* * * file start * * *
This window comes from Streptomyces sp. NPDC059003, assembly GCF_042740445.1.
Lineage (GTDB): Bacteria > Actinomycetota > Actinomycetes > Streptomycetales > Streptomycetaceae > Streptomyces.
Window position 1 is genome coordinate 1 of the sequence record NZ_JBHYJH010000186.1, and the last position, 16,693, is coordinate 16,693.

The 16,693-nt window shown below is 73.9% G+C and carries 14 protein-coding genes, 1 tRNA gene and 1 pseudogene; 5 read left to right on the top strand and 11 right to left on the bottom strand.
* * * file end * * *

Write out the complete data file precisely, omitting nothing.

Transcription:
This window comes from Streptomyces sp. NPDC059003, assembly GCF_042740445.1.
Lineage (GTDB): Bacteria > Actinomycetota > Actinomycetes > Streptomycetales > Streptomycetaceae > Streptomyces.
Window position 1 is genome coordinate 1 of the sequence record NZ_JBHYJH010000186.1, and the last position, 16,693, is coordinate 16,693.

The 16,693-nt window shown below is 73.9% G+C and carries 14 protein-coding genes, 1 tRNA gene and 1 pseudogene; 5 read left to right on the top strand and 11 right to left on the bottom strand.